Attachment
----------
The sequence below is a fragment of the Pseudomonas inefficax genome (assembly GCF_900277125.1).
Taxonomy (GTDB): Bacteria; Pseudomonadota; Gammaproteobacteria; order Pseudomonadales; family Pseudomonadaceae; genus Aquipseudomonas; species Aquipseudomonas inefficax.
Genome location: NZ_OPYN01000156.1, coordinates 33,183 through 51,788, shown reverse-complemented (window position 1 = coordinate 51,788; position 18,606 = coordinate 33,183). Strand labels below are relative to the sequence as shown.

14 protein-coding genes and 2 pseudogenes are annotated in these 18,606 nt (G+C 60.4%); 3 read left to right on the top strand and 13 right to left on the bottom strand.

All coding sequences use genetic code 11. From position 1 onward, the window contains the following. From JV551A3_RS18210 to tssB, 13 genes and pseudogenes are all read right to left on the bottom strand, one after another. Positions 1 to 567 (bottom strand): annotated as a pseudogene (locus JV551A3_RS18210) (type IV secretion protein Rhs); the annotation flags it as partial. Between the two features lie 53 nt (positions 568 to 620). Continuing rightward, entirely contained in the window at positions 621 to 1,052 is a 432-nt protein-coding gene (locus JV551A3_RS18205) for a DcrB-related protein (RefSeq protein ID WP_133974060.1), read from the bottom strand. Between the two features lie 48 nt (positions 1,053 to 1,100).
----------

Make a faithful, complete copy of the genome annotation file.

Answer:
The sequence below is a fragment of the Pseudomonas inefficax genome (assembly GCF_900277125.1).
Taxonomy (GTDB): Bacteria; Pseudomonadota; Gammaproteobacteria; order Pseudomonadales; family Pseudomonadaceae; genus Aquipseudomonas; species Aquipseudomonas inefficax.
Genome location: NZ_OPYN01000156.1, coordinates 33,183 through 51,788, shown reverse-complemented (window position 1 = coordinate 51,788; position 18,606 = coordinate 33,183). Strand labels below are relative to the sequence as shown.

14 protein-coding genes and 2 pseudogenes are annotated in these 18,606 nt (G+C 60.4%); 3 read left to right on the top strand and 13 right to left on the bottom strand.

All coding sequences use genetic code 11. From position 1 onward, the window contains the following. From JV551A3_RS18210 to tssB, 13 genes and pseudogenes are all read right to left on the bottom strand, one after another. Positions 1 to 567 (bottom strand): annotated as a pseudogene (locus JV551A3_RS18210) (type IV secretion protein Rhs); the annotation flags it as partial. Between the two features lie 53 nt (positions 568 to 620). Continuing rightward, entirely contained in the window at positions 621 to 1,052 is a 432-nt protein-coding gene (locus JV551A3_RS18205) for a DcrB-related protein (RefSeq protein ID WP_133974060.1), read from the bottom strand. Between the two features lie 48 nt (positions 1,053 to 1,100).